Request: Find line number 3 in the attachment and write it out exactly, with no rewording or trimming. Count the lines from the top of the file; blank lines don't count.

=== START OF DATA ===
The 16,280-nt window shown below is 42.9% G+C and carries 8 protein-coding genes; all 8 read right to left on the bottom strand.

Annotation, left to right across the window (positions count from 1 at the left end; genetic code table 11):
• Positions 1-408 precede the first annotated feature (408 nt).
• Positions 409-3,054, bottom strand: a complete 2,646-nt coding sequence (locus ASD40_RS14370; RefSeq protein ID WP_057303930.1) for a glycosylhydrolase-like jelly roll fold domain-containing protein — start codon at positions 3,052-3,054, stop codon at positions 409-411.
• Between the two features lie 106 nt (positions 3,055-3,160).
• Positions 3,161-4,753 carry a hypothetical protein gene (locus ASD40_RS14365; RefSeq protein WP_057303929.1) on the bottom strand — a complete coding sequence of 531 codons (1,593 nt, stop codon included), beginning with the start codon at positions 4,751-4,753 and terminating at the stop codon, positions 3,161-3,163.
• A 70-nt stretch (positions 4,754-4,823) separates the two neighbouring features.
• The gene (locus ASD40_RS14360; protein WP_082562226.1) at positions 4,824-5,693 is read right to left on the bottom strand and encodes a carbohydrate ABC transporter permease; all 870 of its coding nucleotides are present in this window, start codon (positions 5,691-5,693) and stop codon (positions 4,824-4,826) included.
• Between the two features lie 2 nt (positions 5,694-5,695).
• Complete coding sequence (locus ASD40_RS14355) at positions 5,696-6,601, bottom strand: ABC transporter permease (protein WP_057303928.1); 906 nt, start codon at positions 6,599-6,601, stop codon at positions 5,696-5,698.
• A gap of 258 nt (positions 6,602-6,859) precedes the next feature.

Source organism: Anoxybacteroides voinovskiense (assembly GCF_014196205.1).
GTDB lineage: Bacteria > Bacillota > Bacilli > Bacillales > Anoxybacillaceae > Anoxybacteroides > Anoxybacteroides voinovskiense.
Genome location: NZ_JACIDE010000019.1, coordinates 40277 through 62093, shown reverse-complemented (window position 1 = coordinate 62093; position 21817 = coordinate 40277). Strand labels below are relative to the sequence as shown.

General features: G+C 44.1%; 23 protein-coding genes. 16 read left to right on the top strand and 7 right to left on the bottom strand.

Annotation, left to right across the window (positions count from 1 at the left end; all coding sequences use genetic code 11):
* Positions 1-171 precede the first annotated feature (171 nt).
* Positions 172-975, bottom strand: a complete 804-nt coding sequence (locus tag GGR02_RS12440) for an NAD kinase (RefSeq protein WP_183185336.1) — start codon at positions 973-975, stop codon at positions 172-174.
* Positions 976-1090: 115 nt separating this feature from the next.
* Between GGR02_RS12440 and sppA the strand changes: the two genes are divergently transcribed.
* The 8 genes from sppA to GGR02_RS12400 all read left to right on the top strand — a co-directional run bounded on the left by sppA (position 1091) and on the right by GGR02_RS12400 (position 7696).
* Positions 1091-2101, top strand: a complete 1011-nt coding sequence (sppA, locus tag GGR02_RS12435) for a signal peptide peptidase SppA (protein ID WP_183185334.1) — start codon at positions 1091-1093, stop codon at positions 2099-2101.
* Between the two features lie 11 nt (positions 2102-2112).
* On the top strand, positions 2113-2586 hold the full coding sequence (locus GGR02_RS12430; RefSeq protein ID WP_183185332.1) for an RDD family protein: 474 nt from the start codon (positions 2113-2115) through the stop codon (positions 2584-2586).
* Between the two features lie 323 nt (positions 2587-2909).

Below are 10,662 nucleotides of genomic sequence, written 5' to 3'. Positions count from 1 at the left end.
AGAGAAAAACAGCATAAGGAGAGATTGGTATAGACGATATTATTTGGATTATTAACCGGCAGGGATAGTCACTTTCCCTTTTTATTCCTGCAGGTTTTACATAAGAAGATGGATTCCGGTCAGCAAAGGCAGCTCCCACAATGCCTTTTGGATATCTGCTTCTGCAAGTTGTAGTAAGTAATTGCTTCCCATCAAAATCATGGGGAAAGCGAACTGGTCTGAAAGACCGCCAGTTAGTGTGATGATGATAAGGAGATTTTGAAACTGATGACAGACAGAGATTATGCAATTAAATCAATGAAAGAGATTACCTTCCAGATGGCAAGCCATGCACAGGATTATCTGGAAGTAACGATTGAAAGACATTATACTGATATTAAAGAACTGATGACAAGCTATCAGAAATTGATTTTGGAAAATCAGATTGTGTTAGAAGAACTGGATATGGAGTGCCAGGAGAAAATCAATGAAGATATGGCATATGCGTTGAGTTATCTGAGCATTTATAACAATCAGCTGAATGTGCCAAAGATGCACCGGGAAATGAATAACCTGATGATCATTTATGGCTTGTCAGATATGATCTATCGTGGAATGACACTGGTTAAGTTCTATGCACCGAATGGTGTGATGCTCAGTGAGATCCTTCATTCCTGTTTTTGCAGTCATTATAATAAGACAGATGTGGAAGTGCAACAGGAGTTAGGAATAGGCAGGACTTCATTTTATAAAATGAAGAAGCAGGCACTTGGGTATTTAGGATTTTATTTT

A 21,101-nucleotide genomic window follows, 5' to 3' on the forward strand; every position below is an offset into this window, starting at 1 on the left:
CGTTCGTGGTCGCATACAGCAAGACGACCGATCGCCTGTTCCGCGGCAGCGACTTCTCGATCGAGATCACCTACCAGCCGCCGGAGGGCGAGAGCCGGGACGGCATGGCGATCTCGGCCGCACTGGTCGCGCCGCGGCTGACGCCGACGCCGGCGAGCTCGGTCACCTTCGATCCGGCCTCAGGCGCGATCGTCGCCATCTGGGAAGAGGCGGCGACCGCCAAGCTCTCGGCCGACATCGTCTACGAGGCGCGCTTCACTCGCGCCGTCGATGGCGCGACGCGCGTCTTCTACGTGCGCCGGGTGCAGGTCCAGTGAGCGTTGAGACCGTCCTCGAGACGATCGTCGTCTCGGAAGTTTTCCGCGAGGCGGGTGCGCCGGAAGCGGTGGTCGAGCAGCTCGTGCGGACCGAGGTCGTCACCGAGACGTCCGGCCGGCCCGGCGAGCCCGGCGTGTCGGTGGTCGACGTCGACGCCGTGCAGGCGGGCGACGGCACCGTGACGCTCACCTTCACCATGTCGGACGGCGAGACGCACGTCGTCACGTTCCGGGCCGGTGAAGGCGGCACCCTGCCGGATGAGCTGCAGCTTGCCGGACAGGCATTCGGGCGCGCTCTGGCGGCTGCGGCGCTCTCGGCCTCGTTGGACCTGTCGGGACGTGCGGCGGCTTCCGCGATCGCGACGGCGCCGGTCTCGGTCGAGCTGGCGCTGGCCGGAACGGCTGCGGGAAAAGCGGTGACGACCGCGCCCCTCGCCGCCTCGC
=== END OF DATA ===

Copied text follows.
• Positions 1-408 precede the first annotated feature (408 nt).